Else­where, it looks as though Turn­bull’s vol­un­tary postal sur­vey on same-sex mar­riage will re­turn the re­sult he wants and def­i­nitely needs. For one thing, the Aus­tralian Bureau of Sta­tis­tics says an es­ti­mated 57.5 per cent of vot­ers have al­ready re­turned their bal­lots, with four weeks still to go. New­gate Re­search polling for the mar­riage equal­ity cam­paign, and Es­sen­tial Re­search, has found a ma­jor­ity who have voted say they have voted “Yes”. If noth­ing else, the turnout looks to be head­ing for a cred­i­ble 70 per cent.

But it is by no means cer­tain that the opin­ion polls have got it right, with mil­lions still to vote and the fact that in the pri­vacy of the en­ve­lope vot­ers may find it’s “Okay to say ‘No’ ”. The risk for the “Yes” camp is that the polls could feed com­pla­cency and rob them of a win, let alone a con­vinc­ing one.

There was a scathing as­sess­ment of the whole ex­er­cise by for­mer prime min­is­ter Bob Hawke mid­week. The old La­bor warhorse said the sur­vey was the

“worst eco­nomic de­ci­sion by a prime min­is­ter since Fed­er­a­tion”. He said it “cost 122-bloody-mil­lion dol­lars

... on a process that can’t pro­duce a re­sult”. Only a vote in par­lia­ment can do that, un­like in a con­sti­tu­tional ref­er­en­dum. Just think, Hawke said, what could have been done with that money for clos­ing the gap on Abo­rig­i­nal dis­ad­van­tage or “health and so on”.

As prime min­is­ter in 1988, Hawke spent the equiv­a­lent of $75.4 mil­lion on four ref­er­en­dum ques­tions, none of which suc­ceeded. But if any had, they would have im­me­di­ately be­come part of con­sti­tu­tional law.

Iron­i­cally, the worst re­sult was recorded for the one that wanted to ex­tend re­li­gious free­dom. That was ve­he­mently op­posed by the Lib­er­als, led by se­nior shadow min­is­ter Peter Reith and a young aux­il­iary Catholic bishop in Mel­bourne, Ge­orge Pell. Pell went on na­tional TV to add a church voice to the “No” cam­paign, a strik­ing con­tra­dic­tion of the de­mands made by some of his epis­co­pal mates now, us­ing the lack of free­dom of re­li­gion guar­an­tees as a rea­son to deny same-sex­at­tracted Aus­tralians their civil rights.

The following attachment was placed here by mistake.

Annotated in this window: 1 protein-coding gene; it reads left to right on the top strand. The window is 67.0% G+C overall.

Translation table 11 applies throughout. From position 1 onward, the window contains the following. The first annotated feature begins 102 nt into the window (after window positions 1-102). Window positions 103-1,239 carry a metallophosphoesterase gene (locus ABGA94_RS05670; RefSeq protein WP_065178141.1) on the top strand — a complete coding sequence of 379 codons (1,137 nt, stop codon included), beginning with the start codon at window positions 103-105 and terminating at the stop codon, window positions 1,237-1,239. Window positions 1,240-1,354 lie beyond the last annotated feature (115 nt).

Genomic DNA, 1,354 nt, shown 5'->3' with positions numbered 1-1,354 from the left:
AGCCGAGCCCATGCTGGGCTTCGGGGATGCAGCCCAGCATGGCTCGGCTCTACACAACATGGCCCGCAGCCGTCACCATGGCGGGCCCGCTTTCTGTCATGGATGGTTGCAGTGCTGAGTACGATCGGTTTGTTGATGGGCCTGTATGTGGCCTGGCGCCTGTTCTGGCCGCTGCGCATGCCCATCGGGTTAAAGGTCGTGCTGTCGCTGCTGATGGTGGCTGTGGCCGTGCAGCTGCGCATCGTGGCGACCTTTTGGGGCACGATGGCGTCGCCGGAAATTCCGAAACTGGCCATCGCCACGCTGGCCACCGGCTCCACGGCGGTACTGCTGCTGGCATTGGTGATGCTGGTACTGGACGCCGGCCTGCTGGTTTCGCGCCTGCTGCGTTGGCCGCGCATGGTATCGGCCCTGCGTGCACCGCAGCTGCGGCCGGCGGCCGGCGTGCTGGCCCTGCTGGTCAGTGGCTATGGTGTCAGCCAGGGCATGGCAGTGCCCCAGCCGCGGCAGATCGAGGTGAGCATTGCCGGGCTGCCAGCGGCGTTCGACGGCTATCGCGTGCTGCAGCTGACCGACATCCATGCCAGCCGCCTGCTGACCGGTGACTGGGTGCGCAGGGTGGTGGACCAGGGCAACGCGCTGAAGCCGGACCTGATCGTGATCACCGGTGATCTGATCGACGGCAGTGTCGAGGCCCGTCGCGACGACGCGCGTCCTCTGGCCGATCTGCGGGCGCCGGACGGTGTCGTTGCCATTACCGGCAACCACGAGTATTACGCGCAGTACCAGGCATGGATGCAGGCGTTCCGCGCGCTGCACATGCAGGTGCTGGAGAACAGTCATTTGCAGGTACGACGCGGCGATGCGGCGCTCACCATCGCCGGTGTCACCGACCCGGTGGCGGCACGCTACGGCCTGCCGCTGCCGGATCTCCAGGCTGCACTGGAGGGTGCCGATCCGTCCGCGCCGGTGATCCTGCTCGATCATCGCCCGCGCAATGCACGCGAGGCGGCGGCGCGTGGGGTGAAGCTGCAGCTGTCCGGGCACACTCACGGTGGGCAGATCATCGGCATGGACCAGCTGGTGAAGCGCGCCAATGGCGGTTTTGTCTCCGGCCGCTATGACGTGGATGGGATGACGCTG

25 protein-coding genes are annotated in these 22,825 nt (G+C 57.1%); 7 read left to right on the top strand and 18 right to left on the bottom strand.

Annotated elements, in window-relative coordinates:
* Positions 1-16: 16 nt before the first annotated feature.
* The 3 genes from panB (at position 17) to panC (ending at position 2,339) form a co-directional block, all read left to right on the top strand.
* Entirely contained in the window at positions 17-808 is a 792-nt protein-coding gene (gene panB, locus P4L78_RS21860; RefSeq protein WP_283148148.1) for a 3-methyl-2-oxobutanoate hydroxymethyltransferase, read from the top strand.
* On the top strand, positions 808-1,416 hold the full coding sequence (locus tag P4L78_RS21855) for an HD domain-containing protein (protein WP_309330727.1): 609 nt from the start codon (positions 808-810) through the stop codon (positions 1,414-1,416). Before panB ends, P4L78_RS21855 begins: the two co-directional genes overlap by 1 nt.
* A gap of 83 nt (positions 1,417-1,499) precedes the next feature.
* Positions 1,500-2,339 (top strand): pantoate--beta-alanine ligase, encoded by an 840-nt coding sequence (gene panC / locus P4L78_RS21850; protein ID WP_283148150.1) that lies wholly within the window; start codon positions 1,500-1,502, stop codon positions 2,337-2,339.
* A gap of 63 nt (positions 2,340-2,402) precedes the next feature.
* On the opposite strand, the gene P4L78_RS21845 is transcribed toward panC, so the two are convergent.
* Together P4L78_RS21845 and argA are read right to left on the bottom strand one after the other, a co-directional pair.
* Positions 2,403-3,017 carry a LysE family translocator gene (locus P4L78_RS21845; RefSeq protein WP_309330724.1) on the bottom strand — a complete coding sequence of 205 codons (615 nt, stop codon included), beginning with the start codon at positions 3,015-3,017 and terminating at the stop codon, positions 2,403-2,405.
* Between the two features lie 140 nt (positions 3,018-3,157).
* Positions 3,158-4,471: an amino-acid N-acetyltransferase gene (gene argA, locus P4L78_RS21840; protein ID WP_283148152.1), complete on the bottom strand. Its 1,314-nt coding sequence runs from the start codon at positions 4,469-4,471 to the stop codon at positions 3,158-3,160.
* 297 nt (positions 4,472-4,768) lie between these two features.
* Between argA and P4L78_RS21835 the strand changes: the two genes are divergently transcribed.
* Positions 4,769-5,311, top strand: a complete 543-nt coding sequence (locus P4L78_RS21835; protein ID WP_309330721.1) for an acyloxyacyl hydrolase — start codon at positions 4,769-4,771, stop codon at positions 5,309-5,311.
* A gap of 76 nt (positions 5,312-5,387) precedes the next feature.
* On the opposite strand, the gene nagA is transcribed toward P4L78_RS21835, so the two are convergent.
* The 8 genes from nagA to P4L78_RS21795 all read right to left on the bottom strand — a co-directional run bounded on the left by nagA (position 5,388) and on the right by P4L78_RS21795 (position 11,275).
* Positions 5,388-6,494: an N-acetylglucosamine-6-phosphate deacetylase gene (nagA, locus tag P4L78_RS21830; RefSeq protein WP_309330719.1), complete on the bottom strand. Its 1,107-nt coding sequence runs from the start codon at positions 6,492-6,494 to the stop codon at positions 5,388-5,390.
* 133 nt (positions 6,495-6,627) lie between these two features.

But the pro­tracted cam­paign, and the shrill­ness and ug­li­ness of it at the edges, is an­noy­ing vot­ers. It is also putting at risk peo­ple whose pri­vate lives have be­come ev­ery nark’s busi­ness. Es­sen­tial Re­search found a cou­ple of weeks ago that while a ma­jor­ity are in favour of re­spect­ing the dig­nity and rights of same-sex cou­ples, 49 per cent do not back the postal sur­vey as the best way to deal with the is­sue.

Some Lib­eral and La­bor back­benchers are re­port­ing com­ing face to face with just that sen­ti­ment from an­gry con­stituents. The mes­sage: Why aren’t you do­ing your job and sav­ing us all this tire­some ar­gu­ment? Pauline Han­son has plugged into it. Cu­ri­ously quiet on the sub­stance of the is­sue, she says peo­ple are sick to death of it.

The Queens­land elec­tion will be an­other lit­mus test of her po­lit­i­cal po­tency. One Na­tion’s poor state poll re­sult in Western Aus­tralia dam­aged Han­son na­tion­ally – now rid­ing at just 8 per cent sup­port in Newspoll. The big boys and girls in Can­berra will be hop­ing for a repeat.

But it’s very pos­si­ble they won’t get it.


PAUL BON­GIORNO is a colum­nist for The Satur­day Pa­per and a reg­u­lar com­men­ta­tor on the ABC’s

RN Break­fast.